Capital Commentary is the weekly current-affairs publication of CPJ, written to encourage the pursuit of public justice.
The Fall of the Wall
Steven E. Meyer
By Steven E. Meyer
November 17, 2014
The Berlin Wall fell twenty-five years ago this month. In November 1989, I was the chief of the East German branch at the CIA and was privileged to be in Berlin when the wall came down. Like thousands of others, I took a hammer and pounded on the wall much of the night. I still use a piece of the wall as a paper weight today.
Celebrations of this anniversary were capped last week with huge crowds swirling through the city, singing, drinking, and dancing. Former Soviet leader Mikhail Gorbachev—treated as a hero in Germany and a traitor in Russia--attended the ceremonies.
The wall was built in 1961 to keep East Germans from fleeing to the west. Upon completion, it was ninety-seven miles long, with twenty-seven miles of the wall constructed in the city itself, and seventy miles of the wall zigzagging through the surrounding countryside. Its existence was more than a symbol of the depths of the Cold War; it was the dividing line between two starkly contrasting political, economic, and social systems. Its collapse in 1989 was the single most visible and poignant manifestation of the end of the Communist experiment in Europe and ultimately the Soviet Union.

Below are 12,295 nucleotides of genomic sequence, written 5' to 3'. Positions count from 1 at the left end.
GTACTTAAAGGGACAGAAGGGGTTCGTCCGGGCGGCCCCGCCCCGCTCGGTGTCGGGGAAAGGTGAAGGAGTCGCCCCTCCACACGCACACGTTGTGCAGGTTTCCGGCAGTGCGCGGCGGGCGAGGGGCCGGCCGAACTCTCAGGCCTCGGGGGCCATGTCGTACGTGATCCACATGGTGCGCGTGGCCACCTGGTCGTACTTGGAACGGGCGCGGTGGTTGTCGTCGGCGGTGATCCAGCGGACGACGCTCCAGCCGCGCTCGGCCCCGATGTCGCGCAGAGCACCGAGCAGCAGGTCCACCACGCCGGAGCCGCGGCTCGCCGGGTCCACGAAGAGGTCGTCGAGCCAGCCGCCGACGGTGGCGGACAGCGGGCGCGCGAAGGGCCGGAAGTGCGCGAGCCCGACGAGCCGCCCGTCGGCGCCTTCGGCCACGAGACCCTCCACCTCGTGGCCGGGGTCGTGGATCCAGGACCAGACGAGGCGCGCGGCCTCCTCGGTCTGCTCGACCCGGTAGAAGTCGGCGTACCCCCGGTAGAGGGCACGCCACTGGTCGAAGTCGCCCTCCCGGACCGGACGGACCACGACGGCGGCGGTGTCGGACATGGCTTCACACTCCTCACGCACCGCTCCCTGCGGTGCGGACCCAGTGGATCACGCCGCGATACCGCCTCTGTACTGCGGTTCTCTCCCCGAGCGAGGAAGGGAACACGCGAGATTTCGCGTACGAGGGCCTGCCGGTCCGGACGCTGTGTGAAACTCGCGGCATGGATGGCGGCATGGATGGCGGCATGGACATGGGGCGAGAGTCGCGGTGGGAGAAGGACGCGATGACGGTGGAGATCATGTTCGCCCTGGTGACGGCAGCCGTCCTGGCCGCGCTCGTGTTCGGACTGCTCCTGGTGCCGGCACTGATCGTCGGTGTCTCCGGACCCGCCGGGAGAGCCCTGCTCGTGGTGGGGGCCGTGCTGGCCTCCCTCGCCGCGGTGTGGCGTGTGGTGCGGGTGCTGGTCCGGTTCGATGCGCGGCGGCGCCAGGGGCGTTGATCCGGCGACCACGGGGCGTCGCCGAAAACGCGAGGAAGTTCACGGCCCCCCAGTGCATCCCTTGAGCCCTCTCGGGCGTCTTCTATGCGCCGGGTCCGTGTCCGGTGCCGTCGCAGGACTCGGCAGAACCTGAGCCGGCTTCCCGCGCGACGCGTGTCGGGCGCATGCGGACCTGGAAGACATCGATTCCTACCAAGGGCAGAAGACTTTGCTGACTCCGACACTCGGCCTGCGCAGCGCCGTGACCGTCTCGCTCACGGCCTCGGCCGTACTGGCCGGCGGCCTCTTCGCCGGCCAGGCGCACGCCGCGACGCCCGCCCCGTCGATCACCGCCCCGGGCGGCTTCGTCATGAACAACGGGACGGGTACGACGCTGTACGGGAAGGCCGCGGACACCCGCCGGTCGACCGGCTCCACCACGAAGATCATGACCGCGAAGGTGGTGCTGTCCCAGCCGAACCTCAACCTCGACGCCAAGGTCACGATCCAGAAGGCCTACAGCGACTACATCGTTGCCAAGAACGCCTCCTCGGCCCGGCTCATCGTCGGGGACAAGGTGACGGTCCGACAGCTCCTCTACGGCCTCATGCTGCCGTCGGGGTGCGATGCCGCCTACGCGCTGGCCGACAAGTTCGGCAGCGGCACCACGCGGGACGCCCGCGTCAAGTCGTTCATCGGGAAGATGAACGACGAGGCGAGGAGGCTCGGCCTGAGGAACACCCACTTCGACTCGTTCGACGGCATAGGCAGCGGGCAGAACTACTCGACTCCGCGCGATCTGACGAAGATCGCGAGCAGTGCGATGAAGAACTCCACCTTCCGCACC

Communism’s demise was already under way when the wall fell. Soviet and East European Communist leaders were scrambling to figure out what to do, and everyone expected a widespread military crackdown, but that did not come to pass. East German leader Erich Honecker advocated force, but Gorbachev ordered Honecker to back off and allow history to take its course. Perhaps the most remarkable aspect of the end of communism in Eastern Europe was that it was accomplished with remarkably little violence—Romania and Yugoslavia are the only two countries that experienced major conflict. Although the Soviet Union itself would survive another two years, by 1989 it was obvious that there too communism would fail.